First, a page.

The discovery and quantification of adverse drug reactions has long relied on the careful analysis of spontaneously reported cases. Causality assessment (imputation) was a fundamental feature of individual case report analysis. This was complemented by analysis of aggregated cases, and of disproportionality analyses in spontaneous reports databases. In the absence of more specific information sources, these have resulted in the discovery of many new adverse reactions, altering drug information. It has led to the withdrawal from the market of many drugs, but its use for risk quantification remains fraught with uncertainty. The recent access to population-wide claims or electronic health records databases have confirmed for spontaneous reporting a predominant role in hypothesis generation for serious adverse drug reactions, notably those that result in hospital admission or death. In these cases, the events are identifiable at the population level, and can be quantified precisely using the tools of modern pharmacoepidemiology, to generate specific benefit-risk analyses. Spontaneous reporting remains irreplaceable in signal and alert generation in drug safety, despite its inherent limitations. For signal strengthening and assessment, more systematic and quantitative methods should be sought, such as claims databases for reactions resulting in hospital admissions.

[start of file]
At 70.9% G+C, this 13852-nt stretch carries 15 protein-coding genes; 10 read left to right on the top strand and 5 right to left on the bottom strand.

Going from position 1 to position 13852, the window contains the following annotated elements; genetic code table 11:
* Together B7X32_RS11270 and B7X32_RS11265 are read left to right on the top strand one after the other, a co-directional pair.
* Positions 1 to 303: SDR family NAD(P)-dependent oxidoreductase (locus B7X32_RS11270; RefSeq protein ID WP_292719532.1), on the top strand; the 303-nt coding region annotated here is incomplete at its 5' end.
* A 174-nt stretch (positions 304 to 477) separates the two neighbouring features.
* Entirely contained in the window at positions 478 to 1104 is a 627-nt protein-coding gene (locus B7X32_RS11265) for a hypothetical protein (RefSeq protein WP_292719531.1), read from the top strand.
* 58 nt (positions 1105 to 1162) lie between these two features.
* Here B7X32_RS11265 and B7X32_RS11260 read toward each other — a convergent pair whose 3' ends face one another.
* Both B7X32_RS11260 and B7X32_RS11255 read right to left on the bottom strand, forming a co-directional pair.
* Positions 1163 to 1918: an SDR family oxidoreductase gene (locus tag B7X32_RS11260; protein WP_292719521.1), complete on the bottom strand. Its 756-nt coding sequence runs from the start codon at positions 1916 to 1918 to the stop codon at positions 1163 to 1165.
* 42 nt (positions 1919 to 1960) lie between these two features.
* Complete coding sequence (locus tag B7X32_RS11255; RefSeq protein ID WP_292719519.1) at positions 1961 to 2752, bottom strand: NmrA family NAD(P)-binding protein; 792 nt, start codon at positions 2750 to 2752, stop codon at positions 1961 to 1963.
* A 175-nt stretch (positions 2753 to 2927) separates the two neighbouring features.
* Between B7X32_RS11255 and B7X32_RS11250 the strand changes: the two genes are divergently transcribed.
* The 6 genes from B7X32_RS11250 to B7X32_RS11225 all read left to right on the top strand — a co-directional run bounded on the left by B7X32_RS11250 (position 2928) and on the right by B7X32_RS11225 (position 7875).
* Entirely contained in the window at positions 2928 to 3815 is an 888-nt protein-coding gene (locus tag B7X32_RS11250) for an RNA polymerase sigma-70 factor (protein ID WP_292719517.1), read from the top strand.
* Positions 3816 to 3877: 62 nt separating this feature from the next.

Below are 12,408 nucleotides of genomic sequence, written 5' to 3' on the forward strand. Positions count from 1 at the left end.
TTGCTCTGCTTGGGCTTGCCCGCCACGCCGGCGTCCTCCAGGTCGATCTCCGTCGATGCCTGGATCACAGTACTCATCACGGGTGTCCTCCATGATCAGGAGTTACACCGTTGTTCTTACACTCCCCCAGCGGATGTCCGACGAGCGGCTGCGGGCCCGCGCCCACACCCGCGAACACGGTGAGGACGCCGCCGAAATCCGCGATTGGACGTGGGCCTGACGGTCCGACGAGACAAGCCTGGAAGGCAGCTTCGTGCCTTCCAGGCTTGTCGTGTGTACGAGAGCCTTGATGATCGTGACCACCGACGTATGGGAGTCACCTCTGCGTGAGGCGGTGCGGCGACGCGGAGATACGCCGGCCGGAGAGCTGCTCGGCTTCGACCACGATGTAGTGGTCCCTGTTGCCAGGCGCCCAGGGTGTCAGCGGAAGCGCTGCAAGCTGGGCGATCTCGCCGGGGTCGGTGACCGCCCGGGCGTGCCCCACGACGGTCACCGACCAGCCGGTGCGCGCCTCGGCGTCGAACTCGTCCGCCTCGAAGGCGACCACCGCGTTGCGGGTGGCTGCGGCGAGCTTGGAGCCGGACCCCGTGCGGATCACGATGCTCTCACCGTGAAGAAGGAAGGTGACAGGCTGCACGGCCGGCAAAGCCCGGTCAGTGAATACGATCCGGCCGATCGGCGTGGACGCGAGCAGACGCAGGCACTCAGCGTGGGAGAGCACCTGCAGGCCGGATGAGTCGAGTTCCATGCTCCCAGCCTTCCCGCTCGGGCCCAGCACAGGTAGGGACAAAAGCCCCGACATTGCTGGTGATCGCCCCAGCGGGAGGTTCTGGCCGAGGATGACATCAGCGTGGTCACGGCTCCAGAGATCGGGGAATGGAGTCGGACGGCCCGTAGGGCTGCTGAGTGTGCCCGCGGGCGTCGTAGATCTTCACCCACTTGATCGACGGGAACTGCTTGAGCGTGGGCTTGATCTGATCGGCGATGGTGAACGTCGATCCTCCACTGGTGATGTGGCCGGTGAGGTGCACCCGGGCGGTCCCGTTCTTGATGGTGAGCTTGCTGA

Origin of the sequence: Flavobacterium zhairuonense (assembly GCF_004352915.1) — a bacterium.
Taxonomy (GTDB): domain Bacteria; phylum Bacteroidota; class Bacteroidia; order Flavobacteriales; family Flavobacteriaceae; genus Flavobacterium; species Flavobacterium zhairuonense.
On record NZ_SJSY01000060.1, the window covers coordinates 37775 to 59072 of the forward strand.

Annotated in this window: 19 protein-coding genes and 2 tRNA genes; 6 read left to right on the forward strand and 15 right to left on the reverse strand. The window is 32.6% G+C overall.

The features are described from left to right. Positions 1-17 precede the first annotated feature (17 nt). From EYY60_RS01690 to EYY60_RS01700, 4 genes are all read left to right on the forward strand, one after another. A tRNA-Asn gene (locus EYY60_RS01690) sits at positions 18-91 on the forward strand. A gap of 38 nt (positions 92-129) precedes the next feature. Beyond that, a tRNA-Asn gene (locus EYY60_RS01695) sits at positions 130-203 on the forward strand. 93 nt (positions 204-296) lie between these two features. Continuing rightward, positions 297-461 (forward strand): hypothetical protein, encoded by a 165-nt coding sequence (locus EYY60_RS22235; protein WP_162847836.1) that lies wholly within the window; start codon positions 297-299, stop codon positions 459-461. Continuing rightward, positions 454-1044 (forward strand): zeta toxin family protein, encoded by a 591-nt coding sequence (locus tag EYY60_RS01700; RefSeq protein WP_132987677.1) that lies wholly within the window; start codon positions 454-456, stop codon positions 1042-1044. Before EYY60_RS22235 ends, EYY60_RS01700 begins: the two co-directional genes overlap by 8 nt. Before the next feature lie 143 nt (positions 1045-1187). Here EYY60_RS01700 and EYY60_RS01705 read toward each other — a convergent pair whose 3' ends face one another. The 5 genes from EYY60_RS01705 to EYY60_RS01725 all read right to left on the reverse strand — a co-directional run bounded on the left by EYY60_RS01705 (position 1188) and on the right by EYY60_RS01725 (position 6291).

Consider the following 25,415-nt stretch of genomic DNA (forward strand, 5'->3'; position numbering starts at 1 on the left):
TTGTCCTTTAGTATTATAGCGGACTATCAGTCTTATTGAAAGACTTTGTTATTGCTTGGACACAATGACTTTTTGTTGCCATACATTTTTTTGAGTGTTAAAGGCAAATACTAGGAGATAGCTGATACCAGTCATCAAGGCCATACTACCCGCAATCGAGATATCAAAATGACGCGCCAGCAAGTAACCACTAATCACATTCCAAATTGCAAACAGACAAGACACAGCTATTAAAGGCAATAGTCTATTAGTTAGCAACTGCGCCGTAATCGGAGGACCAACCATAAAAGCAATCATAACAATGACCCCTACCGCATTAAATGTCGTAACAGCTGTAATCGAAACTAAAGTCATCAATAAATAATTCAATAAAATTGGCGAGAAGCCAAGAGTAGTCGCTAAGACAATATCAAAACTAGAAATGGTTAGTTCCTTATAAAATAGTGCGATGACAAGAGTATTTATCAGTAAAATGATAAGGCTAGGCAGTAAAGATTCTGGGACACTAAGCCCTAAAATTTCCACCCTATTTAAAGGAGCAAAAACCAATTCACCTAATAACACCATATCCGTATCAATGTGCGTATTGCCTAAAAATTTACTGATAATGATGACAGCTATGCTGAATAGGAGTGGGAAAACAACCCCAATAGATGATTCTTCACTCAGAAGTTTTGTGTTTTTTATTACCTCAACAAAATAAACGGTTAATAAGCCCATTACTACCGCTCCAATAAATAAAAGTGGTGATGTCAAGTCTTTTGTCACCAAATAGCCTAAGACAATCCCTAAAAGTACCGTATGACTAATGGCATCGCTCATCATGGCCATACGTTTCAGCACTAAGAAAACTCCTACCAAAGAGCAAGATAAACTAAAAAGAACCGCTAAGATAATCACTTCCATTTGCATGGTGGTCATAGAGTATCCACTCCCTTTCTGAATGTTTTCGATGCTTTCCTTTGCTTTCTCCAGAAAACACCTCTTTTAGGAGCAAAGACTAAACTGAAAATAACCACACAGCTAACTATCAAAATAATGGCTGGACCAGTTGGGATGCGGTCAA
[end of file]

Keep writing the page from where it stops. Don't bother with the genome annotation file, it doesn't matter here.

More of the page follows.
Keywords: Drug safety; Pharmacoepidemiology; Pharmacovigilance; Population databases.
Copyright © 2019. Published by Elsevier Masson SAS.